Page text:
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Spinal deformity

Skeletal irregularities place strain on the vertebrae and supporting muscles, tendons, ligaments and tissues supported by spinal column. These irregularities include scoliosis, a curving of the spine to the side; kyphosis, in which the normal curve of the upper back is severely rounded; lordosis, an abnormally accentuated arch in the lower back; back extension, a bending backward of the spine; and back flexion, in which the spine bends forward.

Spinal deformities can affect people of all ages but are most common in adolescents. The cause of these conditions are unknown, but abnormal bone and muscle growth are thought to be a contributing factor.

Spinal deformities become serious when they progress and threaten to cause severe pain and/or permanent disability. In other cases, some people with spinal deformity may not even know they have it. Treatment of these conditions aims at minimizing progression of the disease and preventing further growth.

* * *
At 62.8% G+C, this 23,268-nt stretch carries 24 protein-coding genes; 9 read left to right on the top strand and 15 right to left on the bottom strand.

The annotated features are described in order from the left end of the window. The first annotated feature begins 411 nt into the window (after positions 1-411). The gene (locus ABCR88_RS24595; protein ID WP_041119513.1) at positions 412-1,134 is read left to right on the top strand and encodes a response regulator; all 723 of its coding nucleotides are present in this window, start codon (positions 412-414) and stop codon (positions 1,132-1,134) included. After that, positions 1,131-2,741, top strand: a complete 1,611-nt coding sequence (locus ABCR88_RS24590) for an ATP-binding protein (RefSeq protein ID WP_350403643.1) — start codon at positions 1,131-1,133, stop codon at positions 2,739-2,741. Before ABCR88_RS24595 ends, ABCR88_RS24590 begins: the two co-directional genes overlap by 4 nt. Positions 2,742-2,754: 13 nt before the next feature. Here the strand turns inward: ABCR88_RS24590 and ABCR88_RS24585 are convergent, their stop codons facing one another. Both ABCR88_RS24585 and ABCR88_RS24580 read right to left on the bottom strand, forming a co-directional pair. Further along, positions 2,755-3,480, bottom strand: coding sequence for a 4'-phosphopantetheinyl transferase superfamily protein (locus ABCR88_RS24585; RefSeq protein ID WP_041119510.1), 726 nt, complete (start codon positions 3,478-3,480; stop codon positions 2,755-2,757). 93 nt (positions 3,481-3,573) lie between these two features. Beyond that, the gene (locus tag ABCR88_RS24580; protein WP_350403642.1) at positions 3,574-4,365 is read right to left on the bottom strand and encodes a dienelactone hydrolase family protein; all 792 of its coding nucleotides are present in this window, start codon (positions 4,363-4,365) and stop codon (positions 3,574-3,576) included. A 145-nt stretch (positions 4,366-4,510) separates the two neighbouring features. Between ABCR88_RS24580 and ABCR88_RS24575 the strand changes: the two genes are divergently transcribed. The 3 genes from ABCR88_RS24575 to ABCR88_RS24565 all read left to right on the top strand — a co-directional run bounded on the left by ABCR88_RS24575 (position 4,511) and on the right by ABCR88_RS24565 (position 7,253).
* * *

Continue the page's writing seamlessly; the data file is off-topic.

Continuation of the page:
• University of Notre Dame
  • Saint Joseph Health System
  • Beacon Health System
  •  American Academy of Orthopaedic Surgeons
  • The American Osteopathic Academy of Orthopedics
  • American Association of Hip and Knee Surgeons
  • American Board of Medical Specialties
  • American Board of Medical Specialties
  • American Board of Foot and Ankle Surgery
  • American Orthopaedic Foot & Ankle Society
  • American Orthopaedic Society for Sports Medicine
  • North American Spine Society
  • American Society for Surgery of the Hand
  • American Academy of Physician Assistants
  • Zimmer Biomet
  • Stryker Corporation
  • Arthrex
  • Breg
  • Smith+Nephew
  • DePuy Synthes